Texas Tech has played the giants of the league mostly tough this year, beating West Virginia in overtime, losing by just four at Baylor, and playing Kansas tough through most of the game. But the Red Raiders sit just 4-7 in the league and are getting outscored by about 7 points per 100 possessions in Big 12 play, which is currently the worst mark in league play.
Offense has been a bit of a struggle in most areas, with the Red Raiders shooting 35 percent from deep and just 47.7 percent on twos. They do, curiously, shoot 73 percent from the line, good for 3rd in the league. They are best at not turning the ball over, at 17.3 percent of possessions, but even while getting to attempt a shot on more possessions than nearly everyone in the league, Tech still ranks 8th in offense, scoring just 1.03 points per possession. That should tell you how tough it is for them to score. Of course, it is worth noting they take the third most threes in the league, so with recent history as my guide I am going to assume they shoot 20-30 tomorrow.
Defensively the Red Raiders are almost exactly like their offense. They force quite a few turnovers (21 percent of possessions), but allow more threes than any team in the league (and teams shoot 38 percent from deep against them for what it’s worth), they allow teams to shoot 51ish percent on twos, and they send teams to the line at will. Kansas might help them out by struggling at the line a bit, and they might give them a few turnovers, but with how bad Tech is on the glass (Kansas rebounded 45 percent of its misses in the first meeting, as well as shooting 53 percent on twos and 50 percent on threes) any possession where Kansas can even attempt a shot is likely to be a good one.
Players to Watch
Zach Smith, junior forward
Still my favorite non KU player in the league (though Vlad Brodziansky is closing fast), Smith has added a few more highlight reel dunks to his compilation this year, and is shooting 56 percent inside the arc and 42 percent outside of it. As a 6-8 wing who can shoot a bit and jump out of the gym, I think an NBA team is going to give him a long look when he is done at Tech.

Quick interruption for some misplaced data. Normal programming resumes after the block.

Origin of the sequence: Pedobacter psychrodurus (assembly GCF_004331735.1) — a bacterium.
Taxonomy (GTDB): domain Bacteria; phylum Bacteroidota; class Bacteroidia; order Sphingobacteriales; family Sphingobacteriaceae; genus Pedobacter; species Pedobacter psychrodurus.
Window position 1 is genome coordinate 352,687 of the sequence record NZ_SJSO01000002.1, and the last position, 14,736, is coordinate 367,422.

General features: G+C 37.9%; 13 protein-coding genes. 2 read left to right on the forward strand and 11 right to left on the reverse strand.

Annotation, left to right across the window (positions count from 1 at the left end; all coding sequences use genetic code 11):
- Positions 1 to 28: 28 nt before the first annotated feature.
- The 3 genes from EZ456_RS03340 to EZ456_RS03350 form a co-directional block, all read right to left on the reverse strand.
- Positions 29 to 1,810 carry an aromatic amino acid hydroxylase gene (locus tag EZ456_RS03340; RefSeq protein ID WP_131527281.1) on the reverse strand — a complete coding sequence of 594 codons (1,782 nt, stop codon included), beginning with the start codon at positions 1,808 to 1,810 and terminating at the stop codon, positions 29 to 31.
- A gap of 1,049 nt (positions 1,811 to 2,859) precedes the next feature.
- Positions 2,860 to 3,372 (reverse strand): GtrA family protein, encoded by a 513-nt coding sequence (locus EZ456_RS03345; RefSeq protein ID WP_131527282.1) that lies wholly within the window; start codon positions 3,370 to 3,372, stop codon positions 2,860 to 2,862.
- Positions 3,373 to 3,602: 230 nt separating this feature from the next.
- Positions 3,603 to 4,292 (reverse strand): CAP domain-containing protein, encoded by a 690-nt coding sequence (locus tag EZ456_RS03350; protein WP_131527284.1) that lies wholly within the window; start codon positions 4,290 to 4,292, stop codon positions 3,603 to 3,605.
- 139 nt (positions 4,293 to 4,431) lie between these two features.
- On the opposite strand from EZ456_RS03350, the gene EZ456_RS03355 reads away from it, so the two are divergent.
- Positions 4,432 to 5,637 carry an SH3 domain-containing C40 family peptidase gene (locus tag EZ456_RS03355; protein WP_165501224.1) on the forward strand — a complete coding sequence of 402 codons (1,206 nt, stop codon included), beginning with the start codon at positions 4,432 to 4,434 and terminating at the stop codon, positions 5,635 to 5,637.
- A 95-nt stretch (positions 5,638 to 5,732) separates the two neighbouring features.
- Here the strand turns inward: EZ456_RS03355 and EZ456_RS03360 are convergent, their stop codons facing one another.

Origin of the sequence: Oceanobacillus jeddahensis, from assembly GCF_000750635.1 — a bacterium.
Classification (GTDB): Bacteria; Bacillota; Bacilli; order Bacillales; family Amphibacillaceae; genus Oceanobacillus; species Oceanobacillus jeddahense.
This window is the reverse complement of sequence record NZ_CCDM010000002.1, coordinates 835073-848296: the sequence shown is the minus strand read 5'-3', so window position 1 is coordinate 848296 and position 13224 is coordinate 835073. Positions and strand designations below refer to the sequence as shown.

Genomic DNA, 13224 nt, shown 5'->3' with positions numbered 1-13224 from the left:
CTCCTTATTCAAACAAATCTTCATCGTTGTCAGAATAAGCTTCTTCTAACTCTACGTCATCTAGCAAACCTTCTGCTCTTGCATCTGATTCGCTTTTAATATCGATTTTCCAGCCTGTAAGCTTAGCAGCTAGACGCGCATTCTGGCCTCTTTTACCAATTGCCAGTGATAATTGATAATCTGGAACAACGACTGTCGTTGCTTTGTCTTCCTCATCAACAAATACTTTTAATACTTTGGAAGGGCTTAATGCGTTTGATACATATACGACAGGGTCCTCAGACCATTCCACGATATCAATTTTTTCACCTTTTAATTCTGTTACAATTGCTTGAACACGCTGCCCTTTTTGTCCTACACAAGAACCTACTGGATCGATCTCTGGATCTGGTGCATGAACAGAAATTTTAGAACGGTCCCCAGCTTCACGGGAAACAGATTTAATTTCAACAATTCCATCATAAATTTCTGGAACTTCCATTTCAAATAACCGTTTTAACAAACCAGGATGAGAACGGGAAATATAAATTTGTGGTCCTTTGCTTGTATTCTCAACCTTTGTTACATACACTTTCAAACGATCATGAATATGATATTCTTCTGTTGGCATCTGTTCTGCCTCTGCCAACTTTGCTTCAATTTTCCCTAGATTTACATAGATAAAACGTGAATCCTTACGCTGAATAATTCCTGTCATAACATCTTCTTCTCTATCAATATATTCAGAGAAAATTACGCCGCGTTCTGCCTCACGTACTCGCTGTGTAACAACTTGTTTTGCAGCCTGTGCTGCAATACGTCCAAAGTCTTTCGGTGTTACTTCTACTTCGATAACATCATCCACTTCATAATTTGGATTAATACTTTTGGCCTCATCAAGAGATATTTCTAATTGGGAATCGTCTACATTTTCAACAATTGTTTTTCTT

Keenan Evans, junior guard
Evans has just a 14.4 percent turnover rate, and even though his assist rate is pretty low as well I think that’s more about his teammates than him. Evans shoots 44 percent on threes and 51 percent on twos and will be a tough cover all game long. Frank Mason doesn’t figure to get a ton of rest, yet again.
Anthony Livingston, senior forward
He looks 40, flops like he’s 80, but has the game of a 20 year old. Livingston is shooting 42.5 percent from deep this year and while he is only shooting 45 percent on twos, he is the guy who is usually tasked with taking the tough shots for the Red Raiders.
Things to Watch For
- Turnovers - As I mentioned, Tech’s best weapon on defense is turning teams over. If Kansas can keep it to 17ish percent of possessions, I don’t really see a way Tech can win this one.
- Outside shooting - It has to always be mentioned when you have a team that hoists as many as Tech does (comparatively speaking). They took almost half their shots from 3 in Allen Fieldhouse, and shot 39 percent on them, and they’ll need to do it again to have a chance.
- Wing play - KU’s wings did not stop Zach Smith much at all, and Jackson had a good but not great game on the other end. With how Jackson has come along lately, the offense should be fine but Kansas can’t afford off ball lapses.
Even though I picked Tech 9th in the preseason, I am surprised after watching their first couple Big 12 games that they have been so bad so far in Big 12 play. Kansas has had its struggles in Lubbock in the past, but I don’t really see that happening in this one, even if Tech should be up for it and Kansas will be looking ahead to West Virginia and Baylor next week. I’ll take the Jayhawks 79-72.